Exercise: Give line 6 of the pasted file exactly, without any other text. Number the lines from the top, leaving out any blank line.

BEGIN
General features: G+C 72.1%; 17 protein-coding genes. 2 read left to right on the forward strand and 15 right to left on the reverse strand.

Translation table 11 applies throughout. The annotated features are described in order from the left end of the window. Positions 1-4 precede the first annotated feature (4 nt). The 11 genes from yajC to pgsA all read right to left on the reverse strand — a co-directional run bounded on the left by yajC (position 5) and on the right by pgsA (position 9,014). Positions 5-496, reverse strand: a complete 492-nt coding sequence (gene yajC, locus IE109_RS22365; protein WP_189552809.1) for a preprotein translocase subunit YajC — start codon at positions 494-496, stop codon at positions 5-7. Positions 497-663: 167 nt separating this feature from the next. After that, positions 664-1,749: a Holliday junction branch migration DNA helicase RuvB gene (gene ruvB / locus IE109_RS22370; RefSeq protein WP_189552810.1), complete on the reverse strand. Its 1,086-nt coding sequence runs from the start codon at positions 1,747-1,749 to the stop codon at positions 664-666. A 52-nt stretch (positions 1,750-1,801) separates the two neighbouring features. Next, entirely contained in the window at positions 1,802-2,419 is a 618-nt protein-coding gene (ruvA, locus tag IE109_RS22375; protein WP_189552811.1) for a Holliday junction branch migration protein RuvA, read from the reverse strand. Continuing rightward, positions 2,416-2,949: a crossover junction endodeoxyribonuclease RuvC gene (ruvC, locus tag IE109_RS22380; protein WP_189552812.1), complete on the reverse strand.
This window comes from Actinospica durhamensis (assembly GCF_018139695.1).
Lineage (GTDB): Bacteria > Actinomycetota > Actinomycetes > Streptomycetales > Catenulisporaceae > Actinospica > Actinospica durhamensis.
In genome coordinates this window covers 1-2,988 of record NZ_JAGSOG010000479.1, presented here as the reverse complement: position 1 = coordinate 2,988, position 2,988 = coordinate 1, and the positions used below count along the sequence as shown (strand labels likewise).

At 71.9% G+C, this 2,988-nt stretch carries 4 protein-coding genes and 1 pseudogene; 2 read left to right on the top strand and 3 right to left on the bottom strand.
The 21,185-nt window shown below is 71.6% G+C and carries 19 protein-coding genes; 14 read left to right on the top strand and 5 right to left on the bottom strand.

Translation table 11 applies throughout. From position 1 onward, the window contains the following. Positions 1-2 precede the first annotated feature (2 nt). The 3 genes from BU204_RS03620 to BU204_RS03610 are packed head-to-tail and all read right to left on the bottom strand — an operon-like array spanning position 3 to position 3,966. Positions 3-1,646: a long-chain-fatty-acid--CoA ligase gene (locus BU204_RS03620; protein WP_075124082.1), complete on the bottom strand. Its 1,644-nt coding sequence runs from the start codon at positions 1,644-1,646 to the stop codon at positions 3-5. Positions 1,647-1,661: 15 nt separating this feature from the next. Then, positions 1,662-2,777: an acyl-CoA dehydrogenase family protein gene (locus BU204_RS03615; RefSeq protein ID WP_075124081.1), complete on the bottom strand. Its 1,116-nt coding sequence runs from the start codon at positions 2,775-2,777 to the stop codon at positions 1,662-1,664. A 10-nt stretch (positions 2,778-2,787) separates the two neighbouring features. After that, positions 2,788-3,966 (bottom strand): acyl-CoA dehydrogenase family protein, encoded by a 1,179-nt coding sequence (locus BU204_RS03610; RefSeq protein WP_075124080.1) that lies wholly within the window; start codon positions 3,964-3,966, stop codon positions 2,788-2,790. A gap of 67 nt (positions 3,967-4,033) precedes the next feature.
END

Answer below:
At 71.9% G+C, this 2,988-nt stretch carries 4 protein-coding genes and 1 pseudogene; 2 read left to right on the top strand and 3 right to left on the bottom strand.